Although of less relative importance than formerly they were, private banks continue to maintain a good standing, and prove well adapted to some phases of the business of banking. According to the last report of the Comptroller of the Currency (December, 1883) the private banks hold about fifteen per cent, of the totals of capital and deposits, excluding those of Savings banks. The capital employed by a private bank is apt to be variable in amount, not a fixed sum represented by stock certificates, so that the returns, which are made the basis of a tax, probably represent the minimum of capital employed.

In addition to this, it may be said that many of the State banks, while running as such, are in reality private institutions, the capital stock being held by one or two owners, and the directorship being nominal. This use of bank organizations is facilitated by the ease with which they can be formed in most of the States, and is resorted to from various reasons. In some cases it is to have the benefit, when starting a new concern, of the prestige and credit which the title of "bank" is supposed to give; in others, and more frequently, to secure the immunity of limited liability; in others, again, to retain the name and clientage of a long-established business. One of the largest State banks in the West, with a deposit line of millions, and a very large volume of business, reports a capital of $100,000, but in this instance the owner advertises that "the stockholders are individually responsible, without limit, for all the liabilities of this bank."

In view of these facts it is probable that private banking occupies a rather more important place than the returns published by the Comptroller would indicate.

His figures, however, furnish the only trustworthy basis of comparison to be had, and from them some interesting results are to be obtained.

The following table, taken from the last published volume of the Comptroller of the Currency, shows the geographical distribution of bank capital and deposits, excluding Savings banks:

Geographical.

National Banks.

State Banks and Trust Companies.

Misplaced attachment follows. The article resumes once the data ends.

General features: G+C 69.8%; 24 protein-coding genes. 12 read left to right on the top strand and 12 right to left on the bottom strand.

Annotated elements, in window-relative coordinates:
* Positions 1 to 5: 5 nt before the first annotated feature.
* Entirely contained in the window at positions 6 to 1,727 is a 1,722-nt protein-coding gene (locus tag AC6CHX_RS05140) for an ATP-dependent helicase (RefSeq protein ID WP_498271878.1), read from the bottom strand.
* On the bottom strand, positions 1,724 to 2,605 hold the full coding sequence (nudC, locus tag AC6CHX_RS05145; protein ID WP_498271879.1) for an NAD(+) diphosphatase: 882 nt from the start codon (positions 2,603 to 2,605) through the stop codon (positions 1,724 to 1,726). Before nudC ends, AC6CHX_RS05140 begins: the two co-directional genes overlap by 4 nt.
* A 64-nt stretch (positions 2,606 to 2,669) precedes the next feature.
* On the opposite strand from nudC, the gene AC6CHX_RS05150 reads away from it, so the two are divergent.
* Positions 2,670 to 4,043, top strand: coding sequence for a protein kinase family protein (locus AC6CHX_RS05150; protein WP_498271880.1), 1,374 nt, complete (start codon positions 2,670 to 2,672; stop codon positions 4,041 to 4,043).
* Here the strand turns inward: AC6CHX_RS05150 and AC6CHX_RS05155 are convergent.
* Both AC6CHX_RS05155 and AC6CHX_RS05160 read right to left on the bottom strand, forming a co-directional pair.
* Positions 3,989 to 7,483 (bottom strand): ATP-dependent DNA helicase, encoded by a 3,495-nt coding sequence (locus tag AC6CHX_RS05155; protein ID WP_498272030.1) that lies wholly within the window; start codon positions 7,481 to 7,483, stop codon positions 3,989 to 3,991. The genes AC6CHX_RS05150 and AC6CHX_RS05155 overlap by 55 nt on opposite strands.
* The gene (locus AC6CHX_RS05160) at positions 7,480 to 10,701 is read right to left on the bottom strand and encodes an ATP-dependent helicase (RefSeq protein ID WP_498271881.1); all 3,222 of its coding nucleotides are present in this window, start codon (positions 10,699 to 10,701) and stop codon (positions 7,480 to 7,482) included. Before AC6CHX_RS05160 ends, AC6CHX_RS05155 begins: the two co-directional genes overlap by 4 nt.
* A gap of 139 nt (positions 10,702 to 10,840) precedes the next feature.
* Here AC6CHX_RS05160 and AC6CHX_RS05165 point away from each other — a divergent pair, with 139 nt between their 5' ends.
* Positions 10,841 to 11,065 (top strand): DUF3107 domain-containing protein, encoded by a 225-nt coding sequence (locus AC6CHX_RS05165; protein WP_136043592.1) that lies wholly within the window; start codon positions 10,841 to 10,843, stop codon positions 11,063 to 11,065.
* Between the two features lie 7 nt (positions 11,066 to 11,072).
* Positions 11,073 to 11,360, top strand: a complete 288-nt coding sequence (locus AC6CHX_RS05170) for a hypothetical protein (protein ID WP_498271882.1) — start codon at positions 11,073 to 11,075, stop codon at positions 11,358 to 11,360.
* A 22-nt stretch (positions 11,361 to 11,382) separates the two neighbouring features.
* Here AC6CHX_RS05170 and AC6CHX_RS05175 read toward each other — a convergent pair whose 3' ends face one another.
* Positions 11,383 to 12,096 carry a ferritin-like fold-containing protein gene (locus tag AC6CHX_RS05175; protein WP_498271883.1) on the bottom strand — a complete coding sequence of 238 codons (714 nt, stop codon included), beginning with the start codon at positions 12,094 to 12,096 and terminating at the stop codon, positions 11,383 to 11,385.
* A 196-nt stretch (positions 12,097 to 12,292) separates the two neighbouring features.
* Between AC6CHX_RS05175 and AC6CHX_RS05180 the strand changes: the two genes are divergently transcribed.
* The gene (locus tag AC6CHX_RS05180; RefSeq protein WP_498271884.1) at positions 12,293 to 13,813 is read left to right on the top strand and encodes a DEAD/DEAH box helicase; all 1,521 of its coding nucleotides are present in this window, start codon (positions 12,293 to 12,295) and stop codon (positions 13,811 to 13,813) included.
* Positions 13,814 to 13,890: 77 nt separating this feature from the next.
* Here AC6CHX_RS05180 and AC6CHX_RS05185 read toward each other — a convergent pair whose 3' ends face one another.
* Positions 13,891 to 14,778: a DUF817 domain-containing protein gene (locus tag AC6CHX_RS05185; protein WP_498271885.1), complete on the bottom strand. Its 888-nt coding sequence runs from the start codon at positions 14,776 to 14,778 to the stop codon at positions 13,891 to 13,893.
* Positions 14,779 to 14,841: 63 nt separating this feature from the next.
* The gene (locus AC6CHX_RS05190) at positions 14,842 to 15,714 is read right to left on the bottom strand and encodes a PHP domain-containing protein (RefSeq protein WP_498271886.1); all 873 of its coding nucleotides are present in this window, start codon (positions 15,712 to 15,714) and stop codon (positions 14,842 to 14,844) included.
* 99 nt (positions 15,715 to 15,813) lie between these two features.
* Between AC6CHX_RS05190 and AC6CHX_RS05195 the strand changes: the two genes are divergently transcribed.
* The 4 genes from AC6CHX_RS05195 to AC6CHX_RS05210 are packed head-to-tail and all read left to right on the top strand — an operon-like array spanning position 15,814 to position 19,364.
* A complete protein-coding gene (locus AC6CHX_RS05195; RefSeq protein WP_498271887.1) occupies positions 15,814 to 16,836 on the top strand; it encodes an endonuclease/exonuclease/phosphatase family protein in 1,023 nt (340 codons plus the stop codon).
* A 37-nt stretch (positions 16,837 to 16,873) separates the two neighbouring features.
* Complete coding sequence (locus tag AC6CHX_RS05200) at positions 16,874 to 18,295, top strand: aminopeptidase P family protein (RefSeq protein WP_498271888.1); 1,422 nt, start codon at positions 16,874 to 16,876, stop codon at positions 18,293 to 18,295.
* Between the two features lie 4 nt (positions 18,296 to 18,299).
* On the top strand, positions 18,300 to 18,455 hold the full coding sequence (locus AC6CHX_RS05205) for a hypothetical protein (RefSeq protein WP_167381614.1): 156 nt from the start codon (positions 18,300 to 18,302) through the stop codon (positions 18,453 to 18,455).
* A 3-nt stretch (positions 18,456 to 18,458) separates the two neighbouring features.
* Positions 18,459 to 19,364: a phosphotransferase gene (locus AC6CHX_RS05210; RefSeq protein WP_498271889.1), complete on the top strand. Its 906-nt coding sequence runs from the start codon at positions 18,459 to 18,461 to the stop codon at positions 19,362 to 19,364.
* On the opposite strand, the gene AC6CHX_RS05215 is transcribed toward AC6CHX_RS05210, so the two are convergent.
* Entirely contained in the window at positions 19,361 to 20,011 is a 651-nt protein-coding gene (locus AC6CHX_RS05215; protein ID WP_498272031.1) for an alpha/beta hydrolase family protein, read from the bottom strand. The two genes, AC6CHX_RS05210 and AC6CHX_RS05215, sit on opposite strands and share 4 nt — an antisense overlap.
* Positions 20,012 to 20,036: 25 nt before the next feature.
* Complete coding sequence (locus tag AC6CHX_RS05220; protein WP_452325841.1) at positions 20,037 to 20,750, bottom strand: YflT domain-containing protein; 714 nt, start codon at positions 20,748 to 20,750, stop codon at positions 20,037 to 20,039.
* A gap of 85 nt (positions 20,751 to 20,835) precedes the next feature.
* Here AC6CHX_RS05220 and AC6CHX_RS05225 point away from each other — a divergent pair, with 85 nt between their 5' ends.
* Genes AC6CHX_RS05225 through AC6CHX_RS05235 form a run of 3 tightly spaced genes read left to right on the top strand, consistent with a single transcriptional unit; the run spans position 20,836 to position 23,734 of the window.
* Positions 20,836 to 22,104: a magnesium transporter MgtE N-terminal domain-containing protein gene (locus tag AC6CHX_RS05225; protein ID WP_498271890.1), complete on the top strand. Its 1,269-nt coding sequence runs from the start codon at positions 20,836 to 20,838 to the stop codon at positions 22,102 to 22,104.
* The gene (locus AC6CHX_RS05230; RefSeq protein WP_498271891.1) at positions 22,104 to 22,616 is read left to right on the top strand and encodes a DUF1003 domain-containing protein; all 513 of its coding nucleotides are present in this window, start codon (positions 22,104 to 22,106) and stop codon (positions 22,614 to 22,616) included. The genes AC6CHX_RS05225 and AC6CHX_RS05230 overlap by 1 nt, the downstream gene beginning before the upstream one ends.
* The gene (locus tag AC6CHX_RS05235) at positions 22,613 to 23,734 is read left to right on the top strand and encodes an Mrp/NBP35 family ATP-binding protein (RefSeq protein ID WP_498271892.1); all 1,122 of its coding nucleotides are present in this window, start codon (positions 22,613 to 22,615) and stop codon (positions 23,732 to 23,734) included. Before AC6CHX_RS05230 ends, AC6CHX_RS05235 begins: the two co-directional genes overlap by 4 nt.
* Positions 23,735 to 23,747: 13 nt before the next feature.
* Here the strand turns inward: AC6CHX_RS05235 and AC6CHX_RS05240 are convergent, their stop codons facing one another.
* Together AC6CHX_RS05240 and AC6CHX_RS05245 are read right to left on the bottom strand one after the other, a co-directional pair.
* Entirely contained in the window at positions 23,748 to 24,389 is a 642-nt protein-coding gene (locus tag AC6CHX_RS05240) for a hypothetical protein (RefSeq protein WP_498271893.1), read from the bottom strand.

Private Banks.

Division.

No.

560 691 214

843 2308

Capital.

Deposits.

No.

40 210 248 563

1061

Capital.

Deposits.

Millions.

31-64 244.02

45-94 168.40

No.

94

967 289

2062

Capital. Millions.

6.22 62.42

6.33 30-31

Deposits.

New Eng. States. Middle States... Southern States. W. States &Ter.

Millions. 166.23

173-19

34.8

110.66

Millions.

193-15

556.55

68.84

301.28

Millions. 8.30 40.60

25.34 48.90

Millions.

6.57

112.69

20.68

149.02

Totals........

484.88

1,119.82

123.14

490.00 3412

105.28

288.96

The average capital and deposits in the three classes of banks are as follows:

Capital.                       Deposits.

The ratio of capital to deposits is, in the National banks.........433

"                     " State banks.............251

"                     " Private banks...........364

"                   " All classes..............376

The proportions of the totals of capital and deposits as held by each class in the several geographical divisions are given below:

Per Cent, of Total.

These figures show, among other things, that the average of capital and deposits is, as might be expected, lowest in the private banks, and highest in the National banks. About midway between the two, in respect to average capital, come the State banks, while the average deposits of the latter nearly equal those of the National banks. As the profits of banking come chiefly from loaning deposits, it would seem that in the greater ratio of deposits to capital is to be found a source of gain to offset that which comes from circulation, especially when, as at present, the margin of profit from this source is reduced to so thin a shaving. The high ratio of capital shown by the National banks is due, in part at least, to the provision of the National Bank Act, which fixes the minimum limit of capital for banks organized thereunder, scaling them proportionately, in some degree, to the population of the towns and cities in which they are located. The ratio of capital to deposits of the private banks closely approximates to that shown by three classes taken as a whole.

This analysis of the Comptroller's table furnishes other interesting and instructive comparisons, which, however, cannot be dwelt upon here, as they do not bear upon the subject of this chapter.